Today in our interview series we chat with Martijn van Exel a board member of the OpenStreetMap Foundation of which we’re proud to be a corporate member. Amongst other topics we chat about the OSMF’s current donation drive, which we hope you will contribute to.
Who are you and what do you do? What got you into OpenStreetMap?
I am Martijn van Exel, I am proud to be on the board of OSMF since this year, and have been on the board of OSM US for a number of years. I got involved with OSM many years ago in Amsterdam. I heard of this crazy fantastic thing called a mapping party, and since the first book I ever owned was a world atlas, I had to go! Much later, in 2011, I moved to the United States and got involved with OSM there. I also have been very fortunate to make OSM my full time job at Telenav, where I help run all community facing OSM efforts.
What is the OpenStreetMap Foundation and how does it relate to OpenStreetMap the project?
The OpenStreetMap Foundation was established in 2006 to support the OSM project. The Foundation ensures that the OSM project has everything it needs in terms of infrastructure, money and legal representation, now and into the future. The Foundation is made up of its 650 members, a Board of Directors, and several Working Groups that take on much of the day-to-day responsibilities that come with running a global and widely used OpenStreetMap.
Why are you running a funding drive? Why now? How will the money be spent?
In previous years, the donation drives were always tied to a specific purchase, usually related to our hardware infrastructure. Having our own servers to host the project’s data and software is a very important aspect of our independence. It is expensive, especially if you consider that the entire project runs on a budget of less than €100k a year.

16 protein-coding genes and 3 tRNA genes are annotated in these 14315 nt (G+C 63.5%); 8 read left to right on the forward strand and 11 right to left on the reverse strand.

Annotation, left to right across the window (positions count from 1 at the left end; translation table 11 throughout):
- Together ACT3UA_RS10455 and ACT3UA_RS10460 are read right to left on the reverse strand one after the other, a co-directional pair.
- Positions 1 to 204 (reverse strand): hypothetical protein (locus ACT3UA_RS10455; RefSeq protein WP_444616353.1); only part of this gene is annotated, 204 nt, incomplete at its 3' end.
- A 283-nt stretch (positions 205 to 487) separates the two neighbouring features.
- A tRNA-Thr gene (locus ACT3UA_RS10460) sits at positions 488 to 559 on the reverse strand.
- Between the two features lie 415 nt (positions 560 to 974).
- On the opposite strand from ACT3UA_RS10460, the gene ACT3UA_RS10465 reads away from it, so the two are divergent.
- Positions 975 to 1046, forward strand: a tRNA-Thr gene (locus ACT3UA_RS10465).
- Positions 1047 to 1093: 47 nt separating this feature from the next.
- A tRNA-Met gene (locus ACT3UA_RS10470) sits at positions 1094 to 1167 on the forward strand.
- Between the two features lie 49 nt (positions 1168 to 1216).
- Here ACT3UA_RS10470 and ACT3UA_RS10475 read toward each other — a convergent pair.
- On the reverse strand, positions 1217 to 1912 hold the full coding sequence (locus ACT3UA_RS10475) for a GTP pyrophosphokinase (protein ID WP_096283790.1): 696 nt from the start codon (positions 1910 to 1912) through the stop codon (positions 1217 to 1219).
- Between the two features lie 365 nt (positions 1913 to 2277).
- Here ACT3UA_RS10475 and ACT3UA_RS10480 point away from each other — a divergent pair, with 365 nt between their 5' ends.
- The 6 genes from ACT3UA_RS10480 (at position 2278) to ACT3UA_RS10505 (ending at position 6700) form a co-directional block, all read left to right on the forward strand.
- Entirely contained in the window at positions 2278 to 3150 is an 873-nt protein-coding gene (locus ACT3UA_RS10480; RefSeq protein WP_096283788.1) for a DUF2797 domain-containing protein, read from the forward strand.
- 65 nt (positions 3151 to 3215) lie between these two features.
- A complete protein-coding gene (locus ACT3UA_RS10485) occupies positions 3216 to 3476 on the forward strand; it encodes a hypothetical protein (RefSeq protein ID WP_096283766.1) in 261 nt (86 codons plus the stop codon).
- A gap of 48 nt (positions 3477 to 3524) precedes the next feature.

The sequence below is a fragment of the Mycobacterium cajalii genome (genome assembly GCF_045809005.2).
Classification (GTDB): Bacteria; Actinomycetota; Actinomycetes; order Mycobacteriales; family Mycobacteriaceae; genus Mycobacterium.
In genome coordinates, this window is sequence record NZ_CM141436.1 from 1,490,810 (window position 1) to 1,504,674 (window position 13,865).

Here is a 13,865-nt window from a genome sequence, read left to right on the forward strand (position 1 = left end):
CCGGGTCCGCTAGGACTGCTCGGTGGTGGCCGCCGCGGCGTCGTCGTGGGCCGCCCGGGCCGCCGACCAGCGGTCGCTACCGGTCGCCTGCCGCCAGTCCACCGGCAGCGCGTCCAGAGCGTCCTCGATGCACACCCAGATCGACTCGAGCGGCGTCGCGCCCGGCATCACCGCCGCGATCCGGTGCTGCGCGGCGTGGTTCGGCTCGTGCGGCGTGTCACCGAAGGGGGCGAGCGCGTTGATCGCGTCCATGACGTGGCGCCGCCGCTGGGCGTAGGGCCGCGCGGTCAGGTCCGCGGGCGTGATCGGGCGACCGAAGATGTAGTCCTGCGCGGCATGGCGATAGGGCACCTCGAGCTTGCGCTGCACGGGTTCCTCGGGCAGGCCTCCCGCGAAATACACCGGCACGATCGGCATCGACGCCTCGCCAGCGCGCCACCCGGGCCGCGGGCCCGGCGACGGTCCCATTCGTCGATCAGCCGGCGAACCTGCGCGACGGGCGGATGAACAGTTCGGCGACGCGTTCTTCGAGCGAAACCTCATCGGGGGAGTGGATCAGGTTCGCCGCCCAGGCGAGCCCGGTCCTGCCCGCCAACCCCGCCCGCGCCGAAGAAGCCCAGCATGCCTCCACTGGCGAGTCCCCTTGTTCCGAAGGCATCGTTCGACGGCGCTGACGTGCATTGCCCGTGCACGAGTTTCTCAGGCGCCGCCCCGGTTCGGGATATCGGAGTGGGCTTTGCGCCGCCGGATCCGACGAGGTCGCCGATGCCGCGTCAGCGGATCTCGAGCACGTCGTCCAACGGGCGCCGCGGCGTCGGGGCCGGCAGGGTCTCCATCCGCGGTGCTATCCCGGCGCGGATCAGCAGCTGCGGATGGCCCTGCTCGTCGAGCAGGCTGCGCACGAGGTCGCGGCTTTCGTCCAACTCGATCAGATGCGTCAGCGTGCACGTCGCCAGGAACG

This year, the Operations Working Group, who are responsible for maintaining the hardware infrastructure of the project, did not have a hardware shopping list that required a donation drive. That does not mean that we do not need money as a project. To give just one example: the protection of the OpenStreetMap trademarks has become a significant budget line item. Our reserves are small and previously reliable sources of income, such as the State of the Map conference, have not contributed as much to revenue.
More fundamentally, we want to remain independent as a project. This means, among other things, that we do not want to be relying entirely on a few corporate donors for the financial viability of OpenStreetMap. By running this donation drive, we give the grassroots community an opportunity to help balance our revenue streams. Seeing that we already collected well over €40,000, this independence is very important to people.
How can donors have confidence in OSMF?
The OpenStreetMap Foundation was founded early on in the existence of OSM by the grassroots community with the objective to serve the project. It has since built a strong reputation of doing just that with confidence, an open mind and ears, and financial restraint. The Board is elected by the membership in a democratic process.